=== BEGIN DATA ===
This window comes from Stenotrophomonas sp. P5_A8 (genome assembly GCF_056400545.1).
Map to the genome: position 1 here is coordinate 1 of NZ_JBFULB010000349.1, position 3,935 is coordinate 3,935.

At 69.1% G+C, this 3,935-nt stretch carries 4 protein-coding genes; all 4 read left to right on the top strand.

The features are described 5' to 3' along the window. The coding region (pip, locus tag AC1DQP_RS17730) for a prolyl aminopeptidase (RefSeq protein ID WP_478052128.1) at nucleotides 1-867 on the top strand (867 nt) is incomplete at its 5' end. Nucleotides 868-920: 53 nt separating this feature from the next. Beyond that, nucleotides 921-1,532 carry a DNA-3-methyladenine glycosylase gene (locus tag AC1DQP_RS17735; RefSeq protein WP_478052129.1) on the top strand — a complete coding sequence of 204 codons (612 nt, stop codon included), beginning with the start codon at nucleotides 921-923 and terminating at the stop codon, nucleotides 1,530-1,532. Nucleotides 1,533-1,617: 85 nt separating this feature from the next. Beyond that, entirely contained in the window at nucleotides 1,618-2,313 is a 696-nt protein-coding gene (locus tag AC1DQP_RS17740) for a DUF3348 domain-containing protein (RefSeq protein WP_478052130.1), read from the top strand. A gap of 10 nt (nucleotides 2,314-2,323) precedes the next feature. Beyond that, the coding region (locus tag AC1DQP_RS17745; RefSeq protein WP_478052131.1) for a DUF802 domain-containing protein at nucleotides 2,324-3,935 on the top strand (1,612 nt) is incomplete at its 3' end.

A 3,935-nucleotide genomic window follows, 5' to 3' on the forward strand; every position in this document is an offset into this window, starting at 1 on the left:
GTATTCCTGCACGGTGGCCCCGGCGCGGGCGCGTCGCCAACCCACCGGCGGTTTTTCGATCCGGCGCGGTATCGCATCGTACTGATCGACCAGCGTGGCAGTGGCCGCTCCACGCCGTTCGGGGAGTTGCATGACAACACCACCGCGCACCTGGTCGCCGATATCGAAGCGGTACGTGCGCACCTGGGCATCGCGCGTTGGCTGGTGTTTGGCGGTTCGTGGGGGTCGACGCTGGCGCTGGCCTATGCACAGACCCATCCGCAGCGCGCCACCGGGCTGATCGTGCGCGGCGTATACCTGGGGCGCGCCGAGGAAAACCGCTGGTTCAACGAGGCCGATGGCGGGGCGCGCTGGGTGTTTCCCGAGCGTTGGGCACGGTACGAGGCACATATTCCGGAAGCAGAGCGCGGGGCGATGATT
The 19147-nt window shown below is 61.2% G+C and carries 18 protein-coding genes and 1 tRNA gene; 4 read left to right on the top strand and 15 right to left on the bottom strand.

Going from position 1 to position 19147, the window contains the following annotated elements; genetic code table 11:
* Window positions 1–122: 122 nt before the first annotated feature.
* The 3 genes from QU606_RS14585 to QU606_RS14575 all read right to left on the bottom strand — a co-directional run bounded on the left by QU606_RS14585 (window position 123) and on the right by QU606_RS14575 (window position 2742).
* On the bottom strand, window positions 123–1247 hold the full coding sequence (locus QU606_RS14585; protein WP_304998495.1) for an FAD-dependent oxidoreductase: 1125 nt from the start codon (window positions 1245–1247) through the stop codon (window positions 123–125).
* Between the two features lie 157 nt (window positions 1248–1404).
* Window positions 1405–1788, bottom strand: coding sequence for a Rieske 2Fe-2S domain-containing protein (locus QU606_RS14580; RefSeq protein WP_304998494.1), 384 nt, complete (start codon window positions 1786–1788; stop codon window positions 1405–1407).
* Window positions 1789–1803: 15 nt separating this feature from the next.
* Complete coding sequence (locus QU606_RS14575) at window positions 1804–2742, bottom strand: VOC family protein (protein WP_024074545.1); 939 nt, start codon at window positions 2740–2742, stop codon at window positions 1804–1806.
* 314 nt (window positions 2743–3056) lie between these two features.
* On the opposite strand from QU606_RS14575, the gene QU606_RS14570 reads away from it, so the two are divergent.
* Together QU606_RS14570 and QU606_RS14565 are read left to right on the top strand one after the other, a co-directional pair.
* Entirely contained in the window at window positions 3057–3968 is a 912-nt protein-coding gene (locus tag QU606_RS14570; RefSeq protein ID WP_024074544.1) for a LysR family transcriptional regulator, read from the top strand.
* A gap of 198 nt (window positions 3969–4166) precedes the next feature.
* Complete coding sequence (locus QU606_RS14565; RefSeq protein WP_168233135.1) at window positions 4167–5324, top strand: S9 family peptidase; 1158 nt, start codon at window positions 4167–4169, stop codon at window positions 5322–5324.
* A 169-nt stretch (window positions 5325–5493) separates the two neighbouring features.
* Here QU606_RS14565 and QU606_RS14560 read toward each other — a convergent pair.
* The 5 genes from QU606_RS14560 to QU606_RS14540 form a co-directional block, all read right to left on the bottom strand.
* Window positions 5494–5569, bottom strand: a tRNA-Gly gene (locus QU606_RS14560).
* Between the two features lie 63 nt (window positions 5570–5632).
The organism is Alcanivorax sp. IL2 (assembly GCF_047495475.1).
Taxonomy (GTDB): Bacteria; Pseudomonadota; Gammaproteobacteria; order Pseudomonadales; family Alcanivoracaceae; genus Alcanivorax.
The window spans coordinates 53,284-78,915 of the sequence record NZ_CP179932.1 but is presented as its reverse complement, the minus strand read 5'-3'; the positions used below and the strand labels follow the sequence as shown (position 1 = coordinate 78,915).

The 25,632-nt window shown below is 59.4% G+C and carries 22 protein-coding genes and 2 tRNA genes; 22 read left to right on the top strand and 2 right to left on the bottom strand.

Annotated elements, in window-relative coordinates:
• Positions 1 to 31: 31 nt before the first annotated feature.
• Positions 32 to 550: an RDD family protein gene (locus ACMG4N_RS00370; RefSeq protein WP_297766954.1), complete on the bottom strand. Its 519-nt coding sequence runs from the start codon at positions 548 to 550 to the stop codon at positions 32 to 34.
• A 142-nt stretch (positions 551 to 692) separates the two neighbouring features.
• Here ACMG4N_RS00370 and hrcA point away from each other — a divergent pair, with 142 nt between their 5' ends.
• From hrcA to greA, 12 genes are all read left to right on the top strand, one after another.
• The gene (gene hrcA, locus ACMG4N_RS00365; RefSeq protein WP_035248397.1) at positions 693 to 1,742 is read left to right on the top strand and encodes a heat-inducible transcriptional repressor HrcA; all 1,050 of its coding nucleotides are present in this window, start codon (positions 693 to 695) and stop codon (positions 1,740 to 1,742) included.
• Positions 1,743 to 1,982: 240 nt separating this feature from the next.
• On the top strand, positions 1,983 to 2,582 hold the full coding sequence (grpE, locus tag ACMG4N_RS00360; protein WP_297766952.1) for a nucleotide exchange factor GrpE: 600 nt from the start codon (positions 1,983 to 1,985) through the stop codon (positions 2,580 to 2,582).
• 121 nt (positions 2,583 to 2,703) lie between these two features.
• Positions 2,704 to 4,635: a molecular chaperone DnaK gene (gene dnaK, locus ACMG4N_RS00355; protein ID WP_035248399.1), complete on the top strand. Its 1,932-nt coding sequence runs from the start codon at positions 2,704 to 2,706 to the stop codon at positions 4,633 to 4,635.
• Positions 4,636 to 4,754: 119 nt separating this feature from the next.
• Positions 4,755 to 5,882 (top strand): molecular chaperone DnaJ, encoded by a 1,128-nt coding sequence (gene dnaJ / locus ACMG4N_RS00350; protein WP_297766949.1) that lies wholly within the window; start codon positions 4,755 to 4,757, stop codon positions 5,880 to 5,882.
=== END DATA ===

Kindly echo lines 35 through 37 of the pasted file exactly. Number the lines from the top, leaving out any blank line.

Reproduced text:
• Here ACMG4N_RS00370 and hrcA point away from each other — a divergent pair, with 142 nt between their 5' ends.
• From hrcA to greA, 12 genes are all read left to right on the top strand, one after another.
• The gene (gene hrcA, locus ACMG4N_RS00365; RefSeq protein WP_035248397.1) at positions 693 to 1,742 is read left to right on the top strand and encodes a heat-inducible transcriptional repressor HrcA; all 1,050 of its coding nucleotides are present in this window, start codon (positions 693 to 695) and stop codon (positions 1,740 to 1,742) included.